- At Castle Brunwald, Jones says that his name is "Robert McFalfa" instead of "Clarence McDonald". Also, Indy can deceive the Butler via speaking without knocking him out like in the film.
- After escaping the castle, it's possible to bypass the trip to Berlin to retrieve the Grail Diary and head directly to Iskenderun, if the grail diary is not turned over to the Nazis. The journey to Berlin (including the motorcycle chase) is left out. Also, in Berlin, it is possible to bypass the zeppelin flight for a biplane flight instead.
- In the Berlin bookburning rally, it's possible to convince Adolf Hitler of give Indy an autograph of his book Mein Kampf, which could later be used to pass a Nazi soldier.
- At the zeppelin, if Indy doesn't have a ticket, a ticket tacker named Fritz would fight against him.
- Leaving Nazi-controlled Europe by ground (either after having the biplane shot down, or by bypassing Berlin) involves passing through several checkpoints, not seen in the film.
- The Brotherhood of the Cruciform Sword, Sallah, Hatay scenes with the Sultan, and the entire battle on the way to the Canyon of the Crescent Moon do not appear. Therefore, Kazim's death is also omitted.
- Walter Donovan is beheaded by the rotating blades at the Temple of the Sun, as Jones doesn't block the blades' mechanism like in the film. Neverthless, Indy himself will suffer Donovan's original fate if he drinks from the False Grail.
- If Jones retrieves the Grail before Elsa can grab it, the temple is not destroyed, and Elsa's life is saved. Even if the temple collapses and Elsa falls into the chasm, Indiana Jones can still retrieve the Grail with his whip and return it to the Grail Knight.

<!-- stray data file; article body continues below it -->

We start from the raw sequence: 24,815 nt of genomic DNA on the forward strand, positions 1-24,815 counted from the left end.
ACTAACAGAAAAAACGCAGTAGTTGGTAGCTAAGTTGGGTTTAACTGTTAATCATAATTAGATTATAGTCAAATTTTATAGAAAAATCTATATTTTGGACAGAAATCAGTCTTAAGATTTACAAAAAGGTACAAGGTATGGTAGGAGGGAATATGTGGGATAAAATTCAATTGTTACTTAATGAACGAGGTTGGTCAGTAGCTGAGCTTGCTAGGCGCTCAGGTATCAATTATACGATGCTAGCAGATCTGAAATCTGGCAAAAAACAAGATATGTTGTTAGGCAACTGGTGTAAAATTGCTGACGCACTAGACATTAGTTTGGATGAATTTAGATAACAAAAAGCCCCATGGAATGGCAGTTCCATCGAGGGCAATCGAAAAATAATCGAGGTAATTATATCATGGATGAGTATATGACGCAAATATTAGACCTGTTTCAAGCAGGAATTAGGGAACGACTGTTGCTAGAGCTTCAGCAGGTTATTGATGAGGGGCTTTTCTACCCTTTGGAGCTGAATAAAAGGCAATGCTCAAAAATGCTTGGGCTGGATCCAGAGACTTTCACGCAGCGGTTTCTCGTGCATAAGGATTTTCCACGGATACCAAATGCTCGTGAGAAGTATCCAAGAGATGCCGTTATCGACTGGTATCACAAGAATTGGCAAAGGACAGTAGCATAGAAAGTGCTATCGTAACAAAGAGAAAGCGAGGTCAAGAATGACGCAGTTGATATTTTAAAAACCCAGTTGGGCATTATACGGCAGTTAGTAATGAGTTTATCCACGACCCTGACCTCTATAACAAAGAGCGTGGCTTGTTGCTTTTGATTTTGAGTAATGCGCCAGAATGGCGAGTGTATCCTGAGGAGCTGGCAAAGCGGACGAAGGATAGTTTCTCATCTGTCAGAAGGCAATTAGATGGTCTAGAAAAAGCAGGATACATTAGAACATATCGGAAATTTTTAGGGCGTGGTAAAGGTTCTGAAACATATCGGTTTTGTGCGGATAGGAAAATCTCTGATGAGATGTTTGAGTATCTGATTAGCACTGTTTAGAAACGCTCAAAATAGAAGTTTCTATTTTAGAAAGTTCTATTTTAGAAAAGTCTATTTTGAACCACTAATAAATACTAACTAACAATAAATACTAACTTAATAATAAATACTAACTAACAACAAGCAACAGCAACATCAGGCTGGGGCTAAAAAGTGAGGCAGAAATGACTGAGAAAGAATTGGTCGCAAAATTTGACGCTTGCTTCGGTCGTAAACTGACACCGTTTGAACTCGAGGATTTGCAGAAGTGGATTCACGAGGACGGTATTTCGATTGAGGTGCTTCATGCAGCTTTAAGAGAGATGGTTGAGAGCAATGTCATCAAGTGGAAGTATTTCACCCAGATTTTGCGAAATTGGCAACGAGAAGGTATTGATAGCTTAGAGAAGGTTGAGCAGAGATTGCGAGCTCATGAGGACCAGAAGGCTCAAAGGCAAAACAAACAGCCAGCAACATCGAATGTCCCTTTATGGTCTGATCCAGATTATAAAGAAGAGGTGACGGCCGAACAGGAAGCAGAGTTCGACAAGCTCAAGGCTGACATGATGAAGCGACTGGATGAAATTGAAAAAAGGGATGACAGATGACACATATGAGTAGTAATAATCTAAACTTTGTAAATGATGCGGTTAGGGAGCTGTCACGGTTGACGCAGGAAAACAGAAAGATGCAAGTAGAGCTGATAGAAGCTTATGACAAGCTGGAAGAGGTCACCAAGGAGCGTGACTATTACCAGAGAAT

Appearances[edit | edit source]
Characters[edit | edit source]
- Albert (Mentioned only)
- D. Alighieri (Mentioned only)
- Spielbergeron de Amblino (Mentioned only)
- Mike Angelo (Mentioned only)
- Aristophanes (Mentioned only)
- L. Borgia (Mentioned only)
- Boris (Mentioned only)
- Boxing Coach
- Marcus Brody
- Julius Caesar (Mentioned only)
- Enrico Caruso (Mentioned only)
- Christopher Columbus (Mentioned only)
- Charles Darwin (Mentioned only)
- Herman Dietrich (Mentioned only)
- Walter Donovan
- Elsa (Mentioned only)
- Mark Ferrari (Mentioned only)
- Franz (Mentioned only)
- Friedrich (Mentioned only)
- Fritz (Mentioned only)
- Sigmund Freud (Mentioned only)
- Galahad (Mentioned only)
- Galileo Galilei (Mentioned only)
- Grail Knight
- Gustav (Mentioned only)
- Hannibal (Mentioned only)
- Hans (Mentioned only)
- Adolf Hitler
- Horst (Mentioned only)
- Indiana (Mentioned only)
- Johann (Mentioned only)
- Henry Walton Jones, Senior
- Indiana Jones
- Kalani (Mentioned only)
- Kleist (Mentioned only)
- Lancelot duLac (Mentioned only)
- Giorgio Lucasi (Mentioned only)
- Marcus (Mentioned only)
- F. Magellan (Mentioned only)
- Man in Airport
- Edouard Manet (Mentioned only)
- G. Marx (Mentioned only)
- H. Marx (Mentioned only)
- K. Marx (Mentioned only)
- Mulbray (Mentioned only)
- Otto (Mentioned only)
- Marco Palmieri (Mentioned only)
- Giuseppe Palmieri (Mentioned only)
- Plato (Mentioned only)
- A. Ptoleous (Mentioned only)
- Ravenswood (Mentioned only)
- Remus (Mentioned only)
- Richard (Remains)
- Romulus (Mentioned only)
- Sebastian (Mentioned only)
- Elsa Schneider
- William Shakespeare (Mentioned only)
- Siegfried (Mentioned only)
- Socrates (Mentioned only)
- S. Spielberg (Mentioned only)
- Georges Seurant (Mentioned only)
- Leo D. Vinci (Mentioned only)
- Ernst Vogel
- Werner (Mentioned only)
- Wolfgang (Mentioned only)
Locations[edit | edit source]
- Belgium (On map)
- France (On map)
- Hungary (On map)
- Budapest (On map)
- Netherlands (On map)
- Poland (On map)
- Warsaw (On map)
- Romania (On map)
- Switzerland (On map)
- Yugoslavia (On map)
- United States of America
Artifacts[edit | edit source]
Vehicles and vessels[edit | edit source]
Animals[edit | edit source]
Miscellanea[edit | edit source]
Behind the scenes[edit | edit source]
Technical details[edit | edit source]